Tuesday, September 15, 2009

LeeAnn's Garden Revisited

After my first visit to LeeAnn's flower garden I had some ideas I wanted to try out. This of usually the case for me wanting to return to the same place to try out something new. During my first visit I wanted to do very selective focusing with a small f-stop, a large aperture. This makes the depth of field very narrow throwing a good portion of the image out of focus and giving the image a soft abstract impression.

But for this trip I wanted the entire flower to be in focus but have the background out of focus. Normally one stops down the lens, higher f-stop smaller aperture, to extend the depth of field. However when doing macro this has the side effect of not only bringing the flower into better focus but also the background. Turns out this effect is impossible to make without some special digital darkroom techniques.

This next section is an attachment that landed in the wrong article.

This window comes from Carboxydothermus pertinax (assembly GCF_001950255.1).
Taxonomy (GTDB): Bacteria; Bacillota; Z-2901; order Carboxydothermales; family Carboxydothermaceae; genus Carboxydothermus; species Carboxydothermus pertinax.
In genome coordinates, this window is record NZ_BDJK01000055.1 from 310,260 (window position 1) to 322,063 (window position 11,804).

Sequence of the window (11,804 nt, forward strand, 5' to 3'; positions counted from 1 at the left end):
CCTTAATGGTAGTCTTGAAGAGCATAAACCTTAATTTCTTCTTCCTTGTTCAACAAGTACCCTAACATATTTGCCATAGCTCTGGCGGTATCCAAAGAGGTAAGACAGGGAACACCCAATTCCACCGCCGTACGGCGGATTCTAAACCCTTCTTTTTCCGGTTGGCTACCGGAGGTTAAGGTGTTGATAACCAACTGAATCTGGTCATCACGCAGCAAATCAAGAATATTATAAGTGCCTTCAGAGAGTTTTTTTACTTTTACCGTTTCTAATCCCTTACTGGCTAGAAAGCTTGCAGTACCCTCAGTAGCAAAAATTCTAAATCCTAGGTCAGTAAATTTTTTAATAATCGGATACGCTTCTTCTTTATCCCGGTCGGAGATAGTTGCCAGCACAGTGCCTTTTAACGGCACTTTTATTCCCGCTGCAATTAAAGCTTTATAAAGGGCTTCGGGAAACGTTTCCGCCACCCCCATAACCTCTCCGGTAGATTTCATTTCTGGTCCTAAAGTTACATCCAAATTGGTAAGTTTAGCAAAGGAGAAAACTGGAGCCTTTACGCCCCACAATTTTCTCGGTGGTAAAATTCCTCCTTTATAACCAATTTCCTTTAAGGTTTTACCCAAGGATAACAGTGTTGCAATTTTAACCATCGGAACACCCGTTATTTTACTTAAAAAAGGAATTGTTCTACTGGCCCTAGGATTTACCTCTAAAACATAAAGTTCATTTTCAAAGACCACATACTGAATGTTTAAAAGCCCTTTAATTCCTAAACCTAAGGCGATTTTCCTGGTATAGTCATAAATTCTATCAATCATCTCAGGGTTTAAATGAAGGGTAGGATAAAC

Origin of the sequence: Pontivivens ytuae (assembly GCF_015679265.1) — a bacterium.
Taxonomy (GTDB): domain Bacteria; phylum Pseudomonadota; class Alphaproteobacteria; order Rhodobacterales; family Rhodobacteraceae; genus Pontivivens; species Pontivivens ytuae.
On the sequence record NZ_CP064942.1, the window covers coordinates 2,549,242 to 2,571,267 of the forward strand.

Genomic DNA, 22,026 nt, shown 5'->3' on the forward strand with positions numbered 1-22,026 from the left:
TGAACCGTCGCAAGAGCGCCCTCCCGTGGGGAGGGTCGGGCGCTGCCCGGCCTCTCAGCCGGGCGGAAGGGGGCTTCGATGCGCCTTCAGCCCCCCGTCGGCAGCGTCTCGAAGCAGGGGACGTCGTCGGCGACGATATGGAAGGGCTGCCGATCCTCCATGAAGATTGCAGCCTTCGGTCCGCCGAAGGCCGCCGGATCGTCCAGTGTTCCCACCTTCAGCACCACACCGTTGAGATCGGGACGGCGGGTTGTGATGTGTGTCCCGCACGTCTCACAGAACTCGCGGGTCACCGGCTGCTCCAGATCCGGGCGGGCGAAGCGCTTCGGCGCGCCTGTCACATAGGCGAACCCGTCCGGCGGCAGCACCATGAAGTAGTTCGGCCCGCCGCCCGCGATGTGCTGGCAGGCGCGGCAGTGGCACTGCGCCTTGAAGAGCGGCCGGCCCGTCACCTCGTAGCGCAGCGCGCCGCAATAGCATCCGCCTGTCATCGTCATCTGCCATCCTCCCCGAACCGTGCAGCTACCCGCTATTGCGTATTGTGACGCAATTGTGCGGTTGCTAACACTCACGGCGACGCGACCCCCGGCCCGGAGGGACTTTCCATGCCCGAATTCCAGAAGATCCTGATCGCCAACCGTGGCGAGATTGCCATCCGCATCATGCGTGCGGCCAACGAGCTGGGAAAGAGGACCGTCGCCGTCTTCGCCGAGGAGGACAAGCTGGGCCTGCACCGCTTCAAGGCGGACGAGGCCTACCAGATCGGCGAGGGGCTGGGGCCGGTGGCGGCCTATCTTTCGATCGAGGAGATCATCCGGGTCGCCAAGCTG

To make these images I set the f-stop to f/4 giving me a slightly, and I mean slightly, greater depth of field over the largest aperture of the camera f/2.8. I then focused the lens, which is on manual focus, at the closest part of the flower. Then I began making exposures and with each succeeding frame changing the focus point to be slightly behind the previous. This created slices of the flower that is in focus while the rest of the image is out of focus. I probably took about a dozen images of each flower.

Back in the digital darkroom each image was studied for the parts of the flower in focus from the very closest part to the very last petal. Turns out for each of these flowers the number of images with parts of the flower in focus was 8. These 8 images were read into a program called Helicon Focus. This is a specialized program that takes the sharpest parts of an image and blends them together. After a little touch-up, blurring some background that god a little to sharp you get what you have here.

This is a very neat effect and one that results in some striking images.


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